This fact is known fairly more around the city, but with Chinese New Year this week, it’s one that’s worth reminding people. The trade links between China and Britain via the ports of Shanghai and Liverpool were instrumental in the establishment of a Chinese community within the city, with the first vessel arriving in 1834.
Liverpool’s population size is just over half of that of London and 1.7% of these are British-Chinese. Liverpool is actually home to the oldest Chinese community in Europe – dating back to the 19th Century. The Chinatown of Liverpool is located in the southern part of the city, centred on the Duke St area and you can’t miss the three arch paifang, the largest outside China, astride Nelson Street. Some of the street signs in the area have Chinese translations too!
Today our city has a widely celebrated Chinese culture and we are paired with Shanghai as a city.
In case you need another reason to check out this amazing area, just read the sterling reviews:
Great introduction to the history/culture of Liverpool! This tour offers an excellent opportunity to ‘hit’ all the top sites in downtown Liverpool and get some inside information about these sites. Tour started promptly at 11 a.m. at Albert Dock and our guide was top notch. He shared a lot of additional information and personal insights into the city, so much so that our tour ran to about 2 hours rather than the usual 1 hr 30 mins. Some of the key highlights – Albert Dock, the ‘Three Graces’, the hotel from which the announcement of the sinking of the Titanic was made, the Town Hall and, of course, Matthew Street with Cavern Pub and other Beatles memorabilia. Excellent value for money and well worth doing!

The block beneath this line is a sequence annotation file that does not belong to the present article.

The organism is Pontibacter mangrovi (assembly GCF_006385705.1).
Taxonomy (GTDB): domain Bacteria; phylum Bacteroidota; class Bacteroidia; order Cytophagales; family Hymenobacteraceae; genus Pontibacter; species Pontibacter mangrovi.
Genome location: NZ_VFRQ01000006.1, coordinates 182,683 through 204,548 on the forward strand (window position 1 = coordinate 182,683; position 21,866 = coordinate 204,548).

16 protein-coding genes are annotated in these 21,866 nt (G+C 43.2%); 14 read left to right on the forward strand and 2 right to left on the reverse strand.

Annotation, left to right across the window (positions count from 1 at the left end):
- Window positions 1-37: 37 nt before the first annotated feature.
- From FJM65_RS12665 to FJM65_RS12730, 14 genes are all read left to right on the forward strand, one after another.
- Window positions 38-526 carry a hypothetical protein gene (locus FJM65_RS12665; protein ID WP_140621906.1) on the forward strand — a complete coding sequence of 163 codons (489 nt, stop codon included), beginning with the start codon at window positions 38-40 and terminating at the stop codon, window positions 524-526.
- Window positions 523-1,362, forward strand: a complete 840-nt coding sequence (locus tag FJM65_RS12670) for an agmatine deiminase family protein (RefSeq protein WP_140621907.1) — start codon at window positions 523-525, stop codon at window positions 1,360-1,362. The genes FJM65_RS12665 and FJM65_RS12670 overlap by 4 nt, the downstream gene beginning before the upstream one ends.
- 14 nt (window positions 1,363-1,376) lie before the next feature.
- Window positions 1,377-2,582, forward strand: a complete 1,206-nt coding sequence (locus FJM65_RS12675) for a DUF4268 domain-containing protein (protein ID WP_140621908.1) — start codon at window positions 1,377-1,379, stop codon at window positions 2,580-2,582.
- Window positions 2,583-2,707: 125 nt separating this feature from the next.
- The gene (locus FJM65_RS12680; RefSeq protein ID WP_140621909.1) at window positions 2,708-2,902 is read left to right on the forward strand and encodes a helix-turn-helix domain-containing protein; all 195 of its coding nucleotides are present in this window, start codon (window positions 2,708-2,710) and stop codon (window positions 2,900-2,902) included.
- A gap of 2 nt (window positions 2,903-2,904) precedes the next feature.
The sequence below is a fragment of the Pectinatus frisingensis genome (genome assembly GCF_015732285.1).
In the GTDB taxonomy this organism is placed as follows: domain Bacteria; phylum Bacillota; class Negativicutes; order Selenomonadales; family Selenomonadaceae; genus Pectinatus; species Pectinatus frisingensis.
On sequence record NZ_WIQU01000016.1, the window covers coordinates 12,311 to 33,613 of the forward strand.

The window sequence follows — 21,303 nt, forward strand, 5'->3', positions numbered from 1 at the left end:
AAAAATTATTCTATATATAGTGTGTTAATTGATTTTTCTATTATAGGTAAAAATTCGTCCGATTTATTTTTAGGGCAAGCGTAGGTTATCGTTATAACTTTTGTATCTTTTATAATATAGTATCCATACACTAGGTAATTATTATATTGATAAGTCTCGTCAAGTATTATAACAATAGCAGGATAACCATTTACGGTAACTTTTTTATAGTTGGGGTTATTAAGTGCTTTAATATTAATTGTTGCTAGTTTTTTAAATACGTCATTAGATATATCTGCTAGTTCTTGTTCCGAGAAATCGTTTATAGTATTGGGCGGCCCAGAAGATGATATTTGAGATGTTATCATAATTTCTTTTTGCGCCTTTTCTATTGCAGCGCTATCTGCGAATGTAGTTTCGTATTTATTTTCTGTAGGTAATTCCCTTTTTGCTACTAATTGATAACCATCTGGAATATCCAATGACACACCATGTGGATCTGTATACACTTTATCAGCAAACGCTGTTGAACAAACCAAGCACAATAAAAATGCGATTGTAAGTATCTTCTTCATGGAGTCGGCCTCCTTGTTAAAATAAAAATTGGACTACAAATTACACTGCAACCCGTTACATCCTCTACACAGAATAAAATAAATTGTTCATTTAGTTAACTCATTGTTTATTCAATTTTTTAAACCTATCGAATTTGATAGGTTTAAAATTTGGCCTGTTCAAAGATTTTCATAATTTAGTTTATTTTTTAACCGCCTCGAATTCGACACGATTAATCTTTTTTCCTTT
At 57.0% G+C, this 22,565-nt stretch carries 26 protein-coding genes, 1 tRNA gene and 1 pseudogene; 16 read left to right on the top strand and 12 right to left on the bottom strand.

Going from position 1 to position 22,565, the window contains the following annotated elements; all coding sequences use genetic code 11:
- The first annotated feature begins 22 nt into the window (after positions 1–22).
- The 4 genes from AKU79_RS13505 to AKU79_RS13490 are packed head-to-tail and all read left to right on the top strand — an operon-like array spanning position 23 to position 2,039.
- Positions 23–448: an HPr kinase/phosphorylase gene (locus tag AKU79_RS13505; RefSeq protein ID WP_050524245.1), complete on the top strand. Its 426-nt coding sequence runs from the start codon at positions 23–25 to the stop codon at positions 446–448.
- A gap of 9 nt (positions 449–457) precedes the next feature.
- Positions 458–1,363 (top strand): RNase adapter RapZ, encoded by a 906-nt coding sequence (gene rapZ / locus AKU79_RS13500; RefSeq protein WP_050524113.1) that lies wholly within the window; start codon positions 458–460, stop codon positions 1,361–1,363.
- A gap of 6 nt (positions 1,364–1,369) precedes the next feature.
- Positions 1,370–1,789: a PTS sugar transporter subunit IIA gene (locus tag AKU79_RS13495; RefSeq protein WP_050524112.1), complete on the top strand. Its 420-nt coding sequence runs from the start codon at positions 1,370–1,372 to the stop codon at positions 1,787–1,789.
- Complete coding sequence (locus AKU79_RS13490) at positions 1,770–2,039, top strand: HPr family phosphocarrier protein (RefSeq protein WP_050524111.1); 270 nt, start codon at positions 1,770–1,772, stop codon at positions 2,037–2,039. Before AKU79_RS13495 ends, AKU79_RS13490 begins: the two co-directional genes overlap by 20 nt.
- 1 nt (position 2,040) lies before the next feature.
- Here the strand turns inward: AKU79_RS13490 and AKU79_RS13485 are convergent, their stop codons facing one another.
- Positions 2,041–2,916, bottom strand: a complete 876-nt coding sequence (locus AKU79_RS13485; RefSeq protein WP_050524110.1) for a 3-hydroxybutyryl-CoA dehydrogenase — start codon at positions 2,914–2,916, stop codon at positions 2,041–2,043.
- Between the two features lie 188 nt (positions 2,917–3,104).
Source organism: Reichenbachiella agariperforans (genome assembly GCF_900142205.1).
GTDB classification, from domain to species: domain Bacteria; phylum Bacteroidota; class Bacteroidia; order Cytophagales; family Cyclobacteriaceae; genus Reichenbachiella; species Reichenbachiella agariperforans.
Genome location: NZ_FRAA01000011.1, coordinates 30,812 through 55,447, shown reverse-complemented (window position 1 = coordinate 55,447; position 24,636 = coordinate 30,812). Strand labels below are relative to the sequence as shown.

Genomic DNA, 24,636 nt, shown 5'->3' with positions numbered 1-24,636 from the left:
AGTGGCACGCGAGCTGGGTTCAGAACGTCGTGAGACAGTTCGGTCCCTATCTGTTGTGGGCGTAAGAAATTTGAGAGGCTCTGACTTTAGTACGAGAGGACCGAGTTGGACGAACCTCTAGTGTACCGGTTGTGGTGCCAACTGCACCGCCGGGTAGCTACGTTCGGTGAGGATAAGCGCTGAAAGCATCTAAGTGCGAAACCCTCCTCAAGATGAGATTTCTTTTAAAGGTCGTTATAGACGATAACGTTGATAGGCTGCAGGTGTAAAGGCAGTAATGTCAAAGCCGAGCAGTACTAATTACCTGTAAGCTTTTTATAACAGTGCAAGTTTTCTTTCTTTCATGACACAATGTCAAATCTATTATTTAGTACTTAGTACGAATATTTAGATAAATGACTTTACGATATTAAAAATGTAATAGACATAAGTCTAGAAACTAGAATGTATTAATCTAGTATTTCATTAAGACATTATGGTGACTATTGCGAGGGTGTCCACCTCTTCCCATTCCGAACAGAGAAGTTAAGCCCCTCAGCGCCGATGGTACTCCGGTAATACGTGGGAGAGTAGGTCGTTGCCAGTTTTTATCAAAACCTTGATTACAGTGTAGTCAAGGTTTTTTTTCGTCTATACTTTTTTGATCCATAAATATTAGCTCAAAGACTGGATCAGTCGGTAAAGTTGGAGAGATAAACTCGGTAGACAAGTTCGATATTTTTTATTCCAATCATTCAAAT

Hopefully you’ve learnt something new about our amazing city that you didn’t already; if you know anything that you think we won’t, then please leave it in the comment section below. Remember to like us on Facebook to learn more Essential information about the city.